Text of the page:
Dysart’s Great Harbor Marina
All the Comforts of Home
Photos by Laurie Schreiber
Who wouldn’t want to cruise into Southwest Harbor? One of midcoast Maine’s smaller communities, it is located on Mt. Desert Island, and boasts a charming downtown featuring eateries, lodgings, and galleries. It’s in the heart of Acadia National Park, easily accessible via a shuttle bus called the Island Explorer.
All of this is within a short walk of Dysart’s Great Harbor Marina, a thriving, family-owned facility with a full complement of services. The marina features spectacular views that include lobsterboats, world-class yachts, racing one-design fleets, and eagles that alight atop the pilings. These assets include owner Edward Dysart and the managers, Jane and Micah Peabody.
“It’s like being the mayor of a small town,” said Micah, who manages the docks, including yachters who return annually, people who live aboard and stay all year, newcomers, fishermen, and vessels from government agencies such as the Maine Marine Patrol.
The social scene has a small-town vibe. Boat dogs hang around the marina office overlooking the docks. Folks lounge and schmooze at picnic tables outside. Jane and Micah keep a pot of coffee on hand in the morning. Sometimes boaters bring pizza or other offerings for general consumption.
The managers are on-site all day throughout the boating season and available during the winter. Their cell phone numbers are posted by the door and they live just minutes away.
“We take a lot of pride caring for everybody,” said Jane, who manages the office.
In addition to dockage, the marina’s infrastructure includes a long, two-story building that houses retail and service businesses.
The property started out as a sardine factory, which was built around 1885 by John T.R. Freeman, according to Traditions and Records of Southwest Harbor and Somesville, Mount Desert Island, Maine, published by Mrs. Seth S. Thornton in 1938. The factory went through a couple of owners who added machinery, extended the building, and increased output. Eventually, it became the Stinson Canning Co., an important employer for local residents that, at its peak, produced 200,000 cases of sardines per year. Work slowed in the 1980s as competition for sardine herring grew, as did local tourism, which pulled workers away. The harbor, whose shores were home to top boatbuilders such as the Hinckley Company and Morris Yachts, became a popular stop for yachters. After the factory closed in 1986, its buildings remained empty until 1991.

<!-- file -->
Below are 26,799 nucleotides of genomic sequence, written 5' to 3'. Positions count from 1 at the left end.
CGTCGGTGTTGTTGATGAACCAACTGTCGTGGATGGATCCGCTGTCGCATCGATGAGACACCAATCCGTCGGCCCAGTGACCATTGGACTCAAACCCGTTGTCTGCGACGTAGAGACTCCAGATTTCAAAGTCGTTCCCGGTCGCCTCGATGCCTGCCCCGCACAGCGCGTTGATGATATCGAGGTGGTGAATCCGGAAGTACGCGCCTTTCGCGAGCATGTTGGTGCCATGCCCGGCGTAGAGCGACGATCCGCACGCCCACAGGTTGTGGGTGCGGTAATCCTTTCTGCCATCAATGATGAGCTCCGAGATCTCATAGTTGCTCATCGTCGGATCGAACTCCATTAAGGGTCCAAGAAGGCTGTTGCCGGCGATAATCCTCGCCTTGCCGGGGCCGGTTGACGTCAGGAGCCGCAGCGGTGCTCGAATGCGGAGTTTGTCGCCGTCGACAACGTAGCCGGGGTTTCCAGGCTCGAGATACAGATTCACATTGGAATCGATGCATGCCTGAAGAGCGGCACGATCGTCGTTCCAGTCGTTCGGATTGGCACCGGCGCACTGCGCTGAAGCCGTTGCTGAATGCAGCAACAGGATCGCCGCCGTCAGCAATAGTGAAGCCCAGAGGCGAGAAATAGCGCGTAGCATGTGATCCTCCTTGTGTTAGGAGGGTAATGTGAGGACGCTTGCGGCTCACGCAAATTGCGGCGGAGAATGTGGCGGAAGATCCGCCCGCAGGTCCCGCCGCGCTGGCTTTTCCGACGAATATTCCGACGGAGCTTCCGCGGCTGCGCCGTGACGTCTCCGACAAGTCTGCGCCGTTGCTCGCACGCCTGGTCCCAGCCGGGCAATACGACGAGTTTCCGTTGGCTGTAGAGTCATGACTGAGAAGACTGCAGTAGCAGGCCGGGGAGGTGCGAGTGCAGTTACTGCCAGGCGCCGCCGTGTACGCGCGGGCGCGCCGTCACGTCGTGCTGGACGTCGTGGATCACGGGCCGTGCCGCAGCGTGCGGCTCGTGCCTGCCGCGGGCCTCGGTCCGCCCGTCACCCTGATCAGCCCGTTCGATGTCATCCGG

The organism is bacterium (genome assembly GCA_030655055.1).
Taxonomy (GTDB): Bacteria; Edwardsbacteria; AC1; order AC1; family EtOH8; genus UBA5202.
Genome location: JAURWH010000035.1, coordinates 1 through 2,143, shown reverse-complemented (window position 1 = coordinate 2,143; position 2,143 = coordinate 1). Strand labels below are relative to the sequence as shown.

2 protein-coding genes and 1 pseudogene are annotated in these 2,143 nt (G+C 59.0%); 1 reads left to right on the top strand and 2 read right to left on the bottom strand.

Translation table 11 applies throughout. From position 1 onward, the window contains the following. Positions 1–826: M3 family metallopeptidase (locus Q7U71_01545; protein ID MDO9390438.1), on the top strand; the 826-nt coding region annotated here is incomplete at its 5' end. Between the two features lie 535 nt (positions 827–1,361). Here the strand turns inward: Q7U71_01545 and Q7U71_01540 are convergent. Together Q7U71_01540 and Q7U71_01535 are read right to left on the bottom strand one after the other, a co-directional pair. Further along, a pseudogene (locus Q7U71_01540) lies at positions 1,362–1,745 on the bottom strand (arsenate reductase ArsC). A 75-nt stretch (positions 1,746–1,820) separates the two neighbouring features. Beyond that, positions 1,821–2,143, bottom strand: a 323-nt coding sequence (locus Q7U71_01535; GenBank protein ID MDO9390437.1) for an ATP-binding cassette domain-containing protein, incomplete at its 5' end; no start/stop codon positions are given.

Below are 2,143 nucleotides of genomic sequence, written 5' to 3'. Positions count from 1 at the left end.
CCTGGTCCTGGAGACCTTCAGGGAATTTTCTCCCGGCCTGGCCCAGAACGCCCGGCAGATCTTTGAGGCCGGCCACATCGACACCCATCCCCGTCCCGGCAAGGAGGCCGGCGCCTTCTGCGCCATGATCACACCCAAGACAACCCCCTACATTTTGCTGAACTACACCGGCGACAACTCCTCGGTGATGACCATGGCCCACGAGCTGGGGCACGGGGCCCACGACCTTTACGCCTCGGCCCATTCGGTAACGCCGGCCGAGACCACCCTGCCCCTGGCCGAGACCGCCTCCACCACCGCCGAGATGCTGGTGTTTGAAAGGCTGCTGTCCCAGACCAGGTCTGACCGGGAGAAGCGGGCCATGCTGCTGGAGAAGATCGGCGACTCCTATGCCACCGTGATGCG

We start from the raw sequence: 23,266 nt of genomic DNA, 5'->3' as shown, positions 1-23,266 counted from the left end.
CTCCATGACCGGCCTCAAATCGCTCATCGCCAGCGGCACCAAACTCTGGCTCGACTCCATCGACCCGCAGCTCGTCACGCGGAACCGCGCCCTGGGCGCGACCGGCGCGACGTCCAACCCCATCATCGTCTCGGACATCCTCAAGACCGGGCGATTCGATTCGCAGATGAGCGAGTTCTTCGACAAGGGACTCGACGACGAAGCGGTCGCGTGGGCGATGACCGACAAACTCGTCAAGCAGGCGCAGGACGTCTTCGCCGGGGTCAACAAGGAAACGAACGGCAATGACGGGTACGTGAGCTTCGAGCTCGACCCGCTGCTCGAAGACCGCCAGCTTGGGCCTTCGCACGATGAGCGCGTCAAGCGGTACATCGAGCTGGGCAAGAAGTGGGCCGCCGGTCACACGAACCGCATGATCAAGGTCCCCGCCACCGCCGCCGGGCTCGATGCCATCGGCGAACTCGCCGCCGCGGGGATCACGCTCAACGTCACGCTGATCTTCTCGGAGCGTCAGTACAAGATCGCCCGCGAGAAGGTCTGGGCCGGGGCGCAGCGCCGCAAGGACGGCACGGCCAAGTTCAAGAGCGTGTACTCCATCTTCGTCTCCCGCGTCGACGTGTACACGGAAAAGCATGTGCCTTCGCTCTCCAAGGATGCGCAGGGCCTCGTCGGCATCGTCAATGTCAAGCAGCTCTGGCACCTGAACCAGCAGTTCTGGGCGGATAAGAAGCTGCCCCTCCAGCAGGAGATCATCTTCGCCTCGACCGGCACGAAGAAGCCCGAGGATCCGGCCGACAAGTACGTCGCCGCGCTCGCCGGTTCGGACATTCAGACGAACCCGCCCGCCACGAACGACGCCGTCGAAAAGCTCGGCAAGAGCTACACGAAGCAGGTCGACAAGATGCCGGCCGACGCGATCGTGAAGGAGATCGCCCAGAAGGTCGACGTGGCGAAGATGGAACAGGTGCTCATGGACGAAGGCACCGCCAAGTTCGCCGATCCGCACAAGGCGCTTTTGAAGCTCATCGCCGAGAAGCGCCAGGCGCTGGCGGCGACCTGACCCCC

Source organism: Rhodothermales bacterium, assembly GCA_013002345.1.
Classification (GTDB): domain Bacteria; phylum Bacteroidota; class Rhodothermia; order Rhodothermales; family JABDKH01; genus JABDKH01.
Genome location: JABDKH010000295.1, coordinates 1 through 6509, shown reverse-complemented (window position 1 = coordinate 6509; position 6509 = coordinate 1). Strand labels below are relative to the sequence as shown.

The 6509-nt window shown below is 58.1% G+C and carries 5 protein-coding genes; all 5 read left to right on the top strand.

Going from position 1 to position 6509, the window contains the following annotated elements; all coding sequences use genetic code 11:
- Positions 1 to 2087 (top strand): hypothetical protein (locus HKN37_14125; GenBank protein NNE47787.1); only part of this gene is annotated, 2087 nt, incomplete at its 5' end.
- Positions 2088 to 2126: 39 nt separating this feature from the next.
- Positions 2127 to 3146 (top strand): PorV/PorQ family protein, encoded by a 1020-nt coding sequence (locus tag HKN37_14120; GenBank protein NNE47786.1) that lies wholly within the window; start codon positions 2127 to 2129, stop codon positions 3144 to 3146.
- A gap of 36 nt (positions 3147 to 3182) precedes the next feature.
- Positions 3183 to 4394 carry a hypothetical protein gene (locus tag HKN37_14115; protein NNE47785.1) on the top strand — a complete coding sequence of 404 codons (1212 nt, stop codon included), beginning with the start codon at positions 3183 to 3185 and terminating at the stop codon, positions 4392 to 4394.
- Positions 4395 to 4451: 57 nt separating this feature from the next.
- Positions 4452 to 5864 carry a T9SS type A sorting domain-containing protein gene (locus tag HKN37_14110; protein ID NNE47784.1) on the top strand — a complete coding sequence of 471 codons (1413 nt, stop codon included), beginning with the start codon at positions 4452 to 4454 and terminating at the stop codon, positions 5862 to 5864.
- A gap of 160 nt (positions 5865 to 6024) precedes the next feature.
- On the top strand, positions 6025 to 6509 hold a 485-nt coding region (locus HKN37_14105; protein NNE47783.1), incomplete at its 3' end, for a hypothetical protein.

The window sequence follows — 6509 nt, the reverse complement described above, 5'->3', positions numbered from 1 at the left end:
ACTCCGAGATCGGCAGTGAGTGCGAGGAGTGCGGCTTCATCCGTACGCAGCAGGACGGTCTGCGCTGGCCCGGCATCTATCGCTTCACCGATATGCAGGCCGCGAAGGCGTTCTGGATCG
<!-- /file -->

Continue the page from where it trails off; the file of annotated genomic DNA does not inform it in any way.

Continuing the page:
The property was purchased by a group of investors including Hinckley and principals of Dysart’s, a fuel distributor headquartered in Bangor, Maine, that also owns travel and truck stops throughout Maine.
The Dysart family had a summer home above the property and saw an opportunity to cater to boaters, said Ed Dysart, the company’s president.
But the infrastructure was in terrible shape. The deck of the wharf was replaced and part of the factory building was torn down. The remaining structure was partitioned and renovated for lease to retail and service businesses. The investors installed a ramp and docks.
Then nothing happened.
“We were way ahead of ourselves,” Dysart said. “It took a long time to catch on.”
Eventually, yachters saw the potential of walking off their boats to shore. Now the marina is central to transient cruisers making their way between southern waters and Acadia or farther north to Canada. The facility includes floating concrete docks with 150 berths, accommodating boats up to 180 feet or more. There are private showers and restrooms, picnic tables, barbecue grills, laundry machines, ice, fuel, fresh water, power, mail and shipping services, pump-out facilities, a restaurant and bar, and shoreside accommodations for rent. Over the years, the marina has installed a wind attenuator and a breakwater to soothe rough conditions in a storm.
Hinckley sold its share a number of years ago; the facility is now owned by Ed Dysart, his brother Tim Dysart, and his son Rory Dysart.
Micah and Jane are known for running a tight ship. Micah most often can be found on the docks helping boaters and organizing boats.
“It’s like a giant puzzle, figuring out who fits where,” he said.
Growing up in Houlton, in northern Maine, he learned to sail on area lakes and went to work at Sugarloaf Ski Resort. In 2001, he took what he thought would be a temporary job at Great Harbor.
That summer, he met Jane, who grew up in the West Indies sailing with her parents. She was crewing on a Hinckley 70 that sailed into Southwest Harbor for service work. A year later, they married and started running the marina.
The two (who have since amicably divorced) work every day from 7 a.m. to 7 p.m. during the peak season from May 1 to the end of October.
Their services are myriad and nuanced. An older boater might want to berth closer to shore. Those inexperienced with the harbor might need help navigating lobster traps. Once on shore, boaters want to know where to get provisions and how to find the Explorer bus.
About 30 people, many coming from the south to beat the heat, live on their boats from June to September, said Micah.
“They splash in the spring and use their boat like a floating home,” he said. “It’s like an extended family.”
“They come back and you say, ‘Welcome home’ and they say, ‘It feels like home,’” said Jane. “We get Christmas cards and handwritten messages every season. Some of them end up buying summer homes here.”
MBH&H Contributing Editor Laurie Schreiber is also a Mainebiz staff writer and has covered topics in Maine for more than 30 years.
Dysart’s Great Harbor Marina
11 Apple Lane, Southwest Harbor, ME
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